In truth, due to poor credit history or lack of income, the applicants are unlikely to be approved for a loan in the first place, but the fraudsters have no intent in pursuing the application anyway.

Crash for cash scams

While honest motorists battle rising insurance premiums, those to blame for the price hikes continue to undertake fraudulent claims. Insurer Direct Line reported a hike in the number of ‘crash for cash’ scams this year – where fraudsters fake accidents by making unnecessary emergency stops at busy roundabouts or slip roads, forcing motorists to crash into them. They then make bogus claims to the innocent motorist’s insurer, often including fictitious injuries and passengers.

Driving school scam or why I am such a bad driver

Learner drivers have been taken for ride by being unknowingly taught by trainee instructors. An investigation by the AA found up to 27,000 extra driving tests have been failed in the last year because one in 10 learner drivers are unwittingly taught by an instructor they do not know is learning on the job.

With research showing much lower pass rates among trainee instructors, they have cost learners over £1.7 million in additional test fees over the past 12 months, with millions more believed to have been spent on extra lessons needed to reach test standard.

The AA is lobbying ministers to introduce new rules requiring driving schools to tell learners, at the time they book lessons, if their instructor will be a trainee.

The thieving magpie/postman or the postman always steals twice

A Leicester postman stole £46,686 worth of mail over two-and-a-half years. Yogeshbhai Patel, 38, was jailed for two years for stealing mail including 2,000 DVDs and 2,250 games along with CDs and other electrical equipment. He intercepting the valuable packages and spent the money on living a luxury lifestyle including helicopter rides and a trip to Las Vegas.

It is reported that while his bosses thought he was a model employee as he arrived an hour early for work at the delivery office every day, he was actually looking for packages to steal.

Leicester Crown Court heard he then ensured the valuables, destined for other postal rounds, went into his own sack of mail. Patel was caught when investigators received an anonymous tip-off that a postman was selling a large number of games and electrical items to a store in the city centre, where they found a special previously marked X-box game, out of its wrapping, on sale for £1.50.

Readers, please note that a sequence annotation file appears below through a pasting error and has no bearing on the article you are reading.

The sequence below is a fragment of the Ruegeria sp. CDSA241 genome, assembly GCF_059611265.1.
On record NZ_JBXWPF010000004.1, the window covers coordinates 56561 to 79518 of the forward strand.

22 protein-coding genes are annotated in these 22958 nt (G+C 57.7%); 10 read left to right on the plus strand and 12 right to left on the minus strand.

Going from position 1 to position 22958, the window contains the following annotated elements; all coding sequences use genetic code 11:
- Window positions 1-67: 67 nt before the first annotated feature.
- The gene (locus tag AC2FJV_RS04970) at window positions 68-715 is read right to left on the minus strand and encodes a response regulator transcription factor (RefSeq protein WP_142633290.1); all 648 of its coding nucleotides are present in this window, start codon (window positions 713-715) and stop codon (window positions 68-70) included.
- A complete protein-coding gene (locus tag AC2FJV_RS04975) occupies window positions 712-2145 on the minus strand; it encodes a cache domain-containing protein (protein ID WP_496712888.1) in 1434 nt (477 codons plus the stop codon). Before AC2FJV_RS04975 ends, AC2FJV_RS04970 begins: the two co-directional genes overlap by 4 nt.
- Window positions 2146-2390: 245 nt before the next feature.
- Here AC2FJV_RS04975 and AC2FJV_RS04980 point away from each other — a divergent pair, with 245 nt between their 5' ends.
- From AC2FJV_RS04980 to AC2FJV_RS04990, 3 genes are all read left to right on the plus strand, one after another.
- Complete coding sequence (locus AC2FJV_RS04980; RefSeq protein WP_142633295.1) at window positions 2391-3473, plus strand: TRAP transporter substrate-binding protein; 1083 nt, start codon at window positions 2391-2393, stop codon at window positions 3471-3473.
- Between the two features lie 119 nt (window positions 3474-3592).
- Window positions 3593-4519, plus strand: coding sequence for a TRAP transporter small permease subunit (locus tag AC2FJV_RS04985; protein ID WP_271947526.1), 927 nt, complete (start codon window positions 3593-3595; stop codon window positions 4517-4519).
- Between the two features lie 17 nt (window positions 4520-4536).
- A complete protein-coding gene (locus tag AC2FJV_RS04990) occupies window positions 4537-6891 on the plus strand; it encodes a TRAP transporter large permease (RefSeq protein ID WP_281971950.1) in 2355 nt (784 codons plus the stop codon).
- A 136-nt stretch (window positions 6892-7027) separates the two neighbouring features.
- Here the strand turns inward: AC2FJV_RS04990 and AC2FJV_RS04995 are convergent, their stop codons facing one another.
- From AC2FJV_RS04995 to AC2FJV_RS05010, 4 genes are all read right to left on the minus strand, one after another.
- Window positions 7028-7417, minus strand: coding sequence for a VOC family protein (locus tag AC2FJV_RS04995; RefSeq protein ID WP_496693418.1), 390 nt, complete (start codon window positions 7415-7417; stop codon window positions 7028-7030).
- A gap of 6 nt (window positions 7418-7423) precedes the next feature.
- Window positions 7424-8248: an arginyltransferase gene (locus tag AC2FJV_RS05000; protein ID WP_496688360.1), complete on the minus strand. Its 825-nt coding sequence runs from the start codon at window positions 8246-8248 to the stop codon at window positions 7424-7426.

Smart energy meter scam (Caveat emptor)

The nationwide roll- out of smart meters is intended to help households save money by becoming more informed about their energy usage – but fraudsters have been quick to relieve people of their cash instead.

The Trading Standards Institute reported over 200 cases where elderly homeowners have been targeted by telephone cold callers, purporting to be from their energy supplier and offering energy saving devices which could cut their bills by 40%.

The TSI tested the devices in homes where owners had fallen for the scam, only to find they both failed to satisfy electrical safety standards or deliver any tangible energy savings.

Thermal camera and ATM fraud (Sherlock Holmes would be proud)

As consumers become more savvy at cashpoints by covering the keypad when entering their PIN and avoiding any machines that look suspect – so do the the fraudsters in stepping up their game to grab our cash.  Thermal cameras that track ATM pin numbers are the latest weapon in their arsenal and US scientists have warned it is the next threat for this form of crime. Researchers at the University of California at San Diego found that up to 45 seconds after a person types their pin code into an ATM machine or door entry-pad the numbers and even the sequence are still readable by thermal cameras.

You have been warned!


Written by Steven Mugglestone

April 16, 2013 at 11:39 am

Posted in Fraud, Social-Media

Tagged with , ,

Business Turnaround, a Dark Art or Common Sense and a Proper Business Plan

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More than half of Britain’s small businesses collapse because of cash-flow problems. The UK Insolvency Service sites 65 common reasons why businesses fail.  Many advisers and “experts” publish lists of a number of reasons, seven being a common number, unlucky for the failed business, with clearly a prize and first place going to the Insolvency Service at 65, clearly retired exhausted after then.

We like to keep things simple as this helps us and our clients, but we believe that the success of a business (and therefore the failure of a business) is down to one area (ok, poetic license as it is a related area), cash flow problems due to the lack of a real plan and system of control (i.e. the area that an experienced business orientated FD is good at).

Looking at seven common reasons why businesses fail, it points to the same cause and solution:

  • Business started for the wrong reasons and to try and make money quickly (lack of a real plan and system of control)
  • Poor management and lack of management (lack of a real plan and system of control)
  • Lack of capital (lack of a real plan and system of control)
  • Poor location and marketing (lack of a real plan and system of control)
  • Lack of planning (lack of a real plan and system of control)